Iran slams Saudi Arabia's 'crimes' in Yemen
Iran has strongly rebuked Saudi Arabia's decision to send a letter to the UN claiming that Tehran is smuggling weapons to Yemeni rebels.
Iran dismissed the "unsubstantiated claims", Tasnim state news agency reported, and rejected the claims.
Saudi Arabia urged the UN Security Council to pressure its regional rival to stop "smuggling weapons to Houthi rebels" it is fighting in Yemen.
"This letter includes unsubstantiated claims that have not been verified by any independent entity," the Iranian response read.
"These claims are raised against the numerous confirmed reports, documenting Saudi Arabia's war crimes and violation of international law and international humanitarian law."
The statement described Saudi Arabia's war in Yemen as "non-proportionate and irrational", criticising its "crimes" against women and children and the damage done to the country's civilian infrastructure.
"It is surprising that Saudi Arabia would complain to the United Nations about the use of weapons in Yemen even while Saudi Arabia itself has purchased tens of billions in arms that it is using against the Yemeni people," the statement added.
In its letter to the UN Security Council, Riyadh listed "violations" allegedly committed by Houthis - whom it believes are funded and backed by Iran - including several cross-border attacks that have left dozens of Saudi civilians dead in recent months.
"On August 31, Houthi rebel militias and their supporters fired a ballistic missile of the type 'ZilZal-3' ["Earthquake-3"] at the city of Najran, in the south of Saudi Arabia. Rocket 'ZilZal-3' is a short range ballistic missile produced in Iran," the letter said.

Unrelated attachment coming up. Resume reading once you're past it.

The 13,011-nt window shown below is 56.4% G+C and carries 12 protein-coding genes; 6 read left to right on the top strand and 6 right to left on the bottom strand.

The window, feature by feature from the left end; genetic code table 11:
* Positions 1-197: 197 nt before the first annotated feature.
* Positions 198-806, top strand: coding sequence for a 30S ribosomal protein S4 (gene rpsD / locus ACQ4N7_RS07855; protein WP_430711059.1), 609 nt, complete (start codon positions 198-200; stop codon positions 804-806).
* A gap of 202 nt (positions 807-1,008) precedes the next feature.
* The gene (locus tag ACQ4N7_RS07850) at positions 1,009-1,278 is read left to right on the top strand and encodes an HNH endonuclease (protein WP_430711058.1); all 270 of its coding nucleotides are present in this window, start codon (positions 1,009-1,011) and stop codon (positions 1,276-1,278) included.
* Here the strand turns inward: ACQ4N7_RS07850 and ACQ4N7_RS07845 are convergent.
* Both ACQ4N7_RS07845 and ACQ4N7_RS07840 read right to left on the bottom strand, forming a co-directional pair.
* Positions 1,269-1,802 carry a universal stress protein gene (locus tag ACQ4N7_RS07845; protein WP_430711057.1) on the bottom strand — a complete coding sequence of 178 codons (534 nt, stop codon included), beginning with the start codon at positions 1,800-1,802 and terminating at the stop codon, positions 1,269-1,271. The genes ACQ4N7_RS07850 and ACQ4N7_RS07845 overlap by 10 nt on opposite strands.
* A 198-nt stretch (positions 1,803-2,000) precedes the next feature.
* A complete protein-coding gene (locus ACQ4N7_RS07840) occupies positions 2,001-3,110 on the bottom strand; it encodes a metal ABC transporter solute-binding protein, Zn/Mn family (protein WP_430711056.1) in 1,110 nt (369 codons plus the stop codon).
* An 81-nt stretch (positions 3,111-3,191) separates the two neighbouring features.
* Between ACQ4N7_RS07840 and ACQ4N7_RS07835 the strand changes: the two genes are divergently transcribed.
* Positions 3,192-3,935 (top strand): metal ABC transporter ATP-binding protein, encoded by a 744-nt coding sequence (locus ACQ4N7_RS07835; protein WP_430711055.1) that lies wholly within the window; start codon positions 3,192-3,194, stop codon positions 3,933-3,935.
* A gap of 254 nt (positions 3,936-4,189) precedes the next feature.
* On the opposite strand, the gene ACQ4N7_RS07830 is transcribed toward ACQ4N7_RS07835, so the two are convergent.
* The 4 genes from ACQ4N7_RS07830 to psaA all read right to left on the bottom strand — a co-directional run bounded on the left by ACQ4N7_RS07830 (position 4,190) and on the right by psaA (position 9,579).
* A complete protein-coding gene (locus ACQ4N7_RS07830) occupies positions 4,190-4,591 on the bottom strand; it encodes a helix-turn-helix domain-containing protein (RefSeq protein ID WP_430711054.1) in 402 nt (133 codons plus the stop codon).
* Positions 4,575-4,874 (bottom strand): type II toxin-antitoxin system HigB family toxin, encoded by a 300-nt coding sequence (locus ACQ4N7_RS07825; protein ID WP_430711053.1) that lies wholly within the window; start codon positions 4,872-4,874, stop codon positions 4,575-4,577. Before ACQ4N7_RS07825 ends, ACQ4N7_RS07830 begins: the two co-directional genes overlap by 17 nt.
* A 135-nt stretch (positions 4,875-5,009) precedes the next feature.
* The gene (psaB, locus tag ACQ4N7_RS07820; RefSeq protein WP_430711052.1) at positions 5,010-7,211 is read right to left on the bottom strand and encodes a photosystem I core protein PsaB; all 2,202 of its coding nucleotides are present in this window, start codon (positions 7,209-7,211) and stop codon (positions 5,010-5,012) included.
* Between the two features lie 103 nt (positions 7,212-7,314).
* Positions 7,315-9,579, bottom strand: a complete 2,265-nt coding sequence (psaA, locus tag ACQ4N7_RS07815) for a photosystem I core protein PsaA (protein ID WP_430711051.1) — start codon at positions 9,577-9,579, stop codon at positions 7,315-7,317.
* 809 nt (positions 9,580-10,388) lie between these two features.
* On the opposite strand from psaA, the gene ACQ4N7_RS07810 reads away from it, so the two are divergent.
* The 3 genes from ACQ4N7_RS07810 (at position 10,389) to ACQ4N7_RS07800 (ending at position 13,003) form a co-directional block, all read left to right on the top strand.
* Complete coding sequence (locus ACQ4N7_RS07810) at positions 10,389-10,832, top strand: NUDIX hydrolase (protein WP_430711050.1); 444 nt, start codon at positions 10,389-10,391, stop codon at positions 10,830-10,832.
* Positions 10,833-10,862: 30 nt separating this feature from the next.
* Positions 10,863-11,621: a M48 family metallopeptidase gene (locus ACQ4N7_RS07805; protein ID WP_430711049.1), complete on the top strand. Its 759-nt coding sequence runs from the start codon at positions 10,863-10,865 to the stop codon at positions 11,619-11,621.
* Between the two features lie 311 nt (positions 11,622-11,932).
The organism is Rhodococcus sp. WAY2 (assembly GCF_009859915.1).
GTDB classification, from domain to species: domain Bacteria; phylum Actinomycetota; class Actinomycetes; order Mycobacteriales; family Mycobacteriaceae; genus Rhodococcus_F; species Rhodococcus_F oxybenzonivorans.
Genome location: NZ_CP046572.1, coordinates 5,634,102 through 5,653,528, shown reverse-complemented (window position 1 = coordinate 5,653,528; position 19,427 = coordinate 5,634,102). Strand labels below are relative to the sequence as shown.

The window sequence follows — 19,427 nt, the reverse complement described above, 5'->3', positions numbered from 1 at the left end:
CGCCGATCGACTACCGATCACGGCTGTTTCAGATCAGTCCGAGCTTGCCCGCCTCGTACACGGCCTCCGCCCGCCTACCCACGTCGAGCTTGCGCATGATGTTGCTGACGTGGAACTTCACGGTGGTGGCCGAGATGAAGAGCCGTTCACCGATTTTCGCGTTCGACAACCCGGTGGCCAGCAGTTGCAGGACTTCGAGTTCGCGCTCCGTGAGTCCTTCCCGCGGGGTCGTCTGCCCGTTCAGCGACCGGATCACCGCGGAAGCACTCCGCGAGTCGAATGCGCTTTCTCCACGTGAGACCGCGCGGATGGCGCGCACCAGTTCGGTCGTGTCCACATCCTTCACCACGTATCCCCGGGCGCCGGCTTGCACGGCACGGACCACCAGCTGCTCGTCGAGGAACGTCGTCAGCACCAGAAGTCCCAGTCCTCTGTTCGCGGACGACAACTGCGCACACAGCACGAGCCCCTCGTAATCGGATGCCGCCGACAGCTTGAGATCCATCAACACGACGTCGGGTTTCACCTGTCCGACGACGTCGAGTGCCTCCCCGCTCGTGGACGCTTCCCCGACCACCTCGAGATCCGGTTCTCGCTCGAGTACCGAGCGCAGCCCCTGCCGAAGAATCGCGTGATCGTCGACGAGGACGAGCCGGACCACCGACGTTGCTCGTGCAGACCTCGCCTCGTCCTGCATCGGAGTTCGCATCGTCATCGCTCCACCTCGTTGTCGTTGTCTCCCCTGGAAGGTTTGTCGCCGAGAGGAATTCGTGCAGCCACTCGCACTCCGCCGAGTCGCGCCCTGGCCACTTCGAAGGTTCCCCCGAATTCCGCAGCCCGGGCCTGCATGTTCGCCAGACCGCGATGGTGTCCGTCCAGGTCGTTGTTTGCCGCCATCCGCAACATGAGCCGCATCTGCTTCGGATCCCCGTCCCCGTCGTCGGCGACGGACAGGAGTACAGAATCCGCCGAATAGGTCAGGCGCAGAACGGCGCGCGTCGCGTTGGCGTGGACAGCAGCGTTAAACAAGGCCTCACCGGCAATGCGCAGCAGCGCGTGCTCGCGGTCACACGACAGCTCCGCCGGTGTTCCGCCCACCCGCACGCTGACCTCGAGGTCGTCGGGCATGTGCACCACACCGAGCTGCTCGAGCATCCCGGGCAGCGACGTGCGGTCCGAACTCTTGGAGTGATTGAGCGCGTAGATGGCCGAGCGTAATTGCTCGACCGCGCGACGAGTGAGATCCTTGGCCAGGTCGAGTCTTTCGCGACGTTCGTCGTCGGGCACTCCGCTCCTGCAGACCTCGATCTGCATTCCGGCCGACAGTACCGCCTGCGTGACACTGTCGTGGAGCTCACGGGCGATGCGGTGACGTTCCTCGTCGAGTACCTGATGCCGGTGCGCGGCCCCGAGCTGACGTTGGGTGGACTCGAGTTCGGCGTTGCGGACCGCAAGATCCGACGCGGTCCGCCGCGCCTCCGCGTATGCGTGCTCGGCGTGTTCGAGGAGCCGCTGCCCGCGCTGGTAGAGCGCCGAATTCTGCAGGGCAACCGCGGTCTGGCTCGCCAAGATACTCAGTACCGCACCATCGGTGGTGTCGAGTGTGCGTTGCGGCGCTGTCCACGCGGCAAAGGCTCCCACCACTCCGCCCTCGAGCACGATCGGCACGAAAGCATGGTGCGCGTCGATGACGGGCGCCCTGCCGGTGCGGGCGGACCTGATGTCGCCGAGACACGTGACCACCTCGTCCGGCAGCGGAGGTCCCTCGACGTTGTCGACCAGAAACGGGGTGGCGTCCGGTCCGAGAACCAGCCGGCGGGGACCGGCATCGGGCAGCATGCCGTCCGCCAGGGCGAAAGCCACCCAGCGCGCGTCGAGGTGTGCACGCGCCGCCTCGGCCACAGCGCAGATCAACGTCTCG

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Abdallah Al-Mouallimi, Saudi Arabia's ambassador to the United Nations, who wrote the letter, said weapons used by the rebels in Yemen violate UN resolution 2216 and generate a threat to Yemen, the kingdom and the region as a whole.
"We further urge the Security Council to take all necessary measures to demand that Iran complies with all relevant Security Council resolutions, cease and desist from any illegal actions in Yemen," Mouallimi added.
Saudi Arabia is leading an Arab coalition battling Houthis in Yemen, in an attempt to push back the rebels back from cities they overran in September 2014.
The kingdom is also attempting to reinstate the internationally-recognised government of Abd Rabbo Mansour Hadi - a key ally of neighbouring royals.
According to UN figures, more than 10,000 people have been killed in Yemen since the start of the coalition's bombing campaign.
The war's exacerbation of Yemen's dire humanitarian situation has drawn mass condemnation from rights groups and international bodies, who have accused both sides in Yemen's conflict of war crimes.